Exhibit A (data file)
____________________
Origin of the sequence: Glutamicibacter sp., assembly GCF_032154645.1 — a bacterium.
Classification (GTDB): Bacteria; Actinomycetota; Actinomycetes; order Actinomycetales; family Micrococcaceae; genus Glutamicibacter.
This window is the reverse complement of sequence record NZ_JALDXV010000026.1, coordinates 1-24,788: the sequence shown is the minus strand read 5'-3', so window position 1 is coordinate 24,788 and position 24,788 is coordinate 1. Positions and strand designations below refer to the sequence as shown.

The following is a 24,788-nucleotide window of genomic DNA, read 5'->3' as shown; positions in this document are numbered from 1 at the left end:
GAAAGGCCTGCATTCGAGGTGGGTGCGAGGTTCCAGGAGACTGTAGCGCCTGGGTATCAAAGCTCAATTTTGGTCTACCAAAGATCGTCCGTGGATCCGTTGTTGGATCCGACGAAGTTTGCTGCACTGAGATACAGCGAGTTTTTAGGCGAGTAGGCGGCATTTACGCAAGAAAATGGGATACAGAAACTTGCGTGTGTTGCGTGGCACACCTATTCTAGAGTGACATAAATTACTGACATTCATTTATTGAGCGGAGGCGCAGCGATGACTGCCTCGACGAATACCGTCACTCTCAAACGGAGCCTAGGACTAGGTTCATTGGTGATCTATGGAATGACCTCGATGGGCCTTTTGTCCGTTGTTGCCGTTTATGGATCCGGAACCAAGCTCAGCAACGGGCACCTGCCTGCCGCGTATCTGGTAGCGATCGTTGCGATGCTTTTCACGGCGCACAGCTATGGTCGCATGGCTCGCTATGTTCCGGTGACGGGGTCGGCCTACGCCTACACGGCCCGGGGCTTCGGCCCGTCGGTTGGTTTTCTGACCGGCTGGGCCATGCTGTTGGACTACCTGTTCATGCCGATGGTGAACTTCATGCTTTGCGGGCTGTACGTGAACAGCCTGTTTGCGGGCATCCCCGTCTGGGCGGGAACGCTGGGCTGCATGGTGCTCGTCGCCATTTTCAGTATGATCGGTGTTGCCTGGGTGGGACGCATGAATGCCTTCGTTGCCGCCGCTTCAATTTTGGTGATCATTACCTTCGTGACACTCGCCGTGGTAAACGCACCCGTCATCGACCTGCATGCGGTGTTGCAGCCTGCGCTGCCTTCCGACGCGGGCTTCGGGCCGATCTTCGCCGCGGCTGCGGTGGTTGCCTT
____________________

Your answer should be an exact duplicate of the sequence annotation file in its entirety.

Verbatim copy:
Origin of the sequence: Glutamicibacter sp., assembly GCF_032154645.1 — a bacterium.
Classification (GTDB): Bacteria; Actinomycetota; Actinomycetes; order Actinomycetales; family Micrococcaceae; genus Glutamicibacter.
This window is the reverse complement of sequence record NZ_JALDXV010000026.1, coordinates 1-24,788: the sequence shown is the minus strand read 5'-3', so window position 1 is coordinate 24,788 and position 24,788 is coordinate 1. Positions and strand designations below refer to the sequence as shown.

The following is a 24,788-nucleotide window of genomic DNA, read 5'->3' as shown; positions in this document are numbered from 1 at the left end:
GAAAGGCCTGCATTCGAGGTGGGTGCGAGGTTCCAGGAGACTGTAGCGCCTGGGTATCAAAGCTCAATTTTGGTCTACCAAAGATCGTCCGTGGATCCGTTGTTGGATCCGACGAAGTTTGCTGCACTGAGATACAGCGAGTTTTTAGGCGAGTAGGCGGCATTTACGCAAGAAAATGGGATACAGAAACTTGCGTGTGTTGCGTGGCACACCTATTCTAGAGTGACATAAATTACTGACATTCATTTATTGAGCGGAGGCGCAGCGATGACTGCCTCGACGAATACCGTCACTCTCAAACGGAGCCTAGGACTAGGTTCATTGGTGATCTATGGAATGACCTCGATGGGCCTTTTGTCCGTTGTTGCCGTTTATGGATCCGGAACCAAGCTCAGCAACGGGCACCTGCCTGCCGCGTATCTGGTAGCGATCGTTGCGATGCTTTTCACGGCGCACAGCTATGGTCGCATGGCTCGCTATGTTCCGGTGACGGGGTCGGCCTACGCCTACACGGCCCGGGGCTTCGGCCCGTCGGTTGGTTTTCTGACCGGCTGGGCCATGCTGTTGGACTACCTGTTCATGCCGATGGTGAACTTCATGCTTTGCGGGCTGTACGTGAACAGCCTGTTTGCGGGCATCCCCGTCTGGGCGGGAACGCTGGGCTGCATGGTGCTCGTCGCCATTTTCAGTATGATCGGTGTTGCCTGGGTGGGACGCATGAATGCCTTCGTTGCCGCCGCTTCAATTTTGGTGATCATTACCTTCGTGACACTCGCCGTGGTAAACGCACCCGTCATCGACCTGCATGCGGTGTTGCAGCCTGCGCTGCCTTCCGACGCGGGCTTCGGGCCGATCTTCGCCGCGGCTGCGGTGGTTGCCTT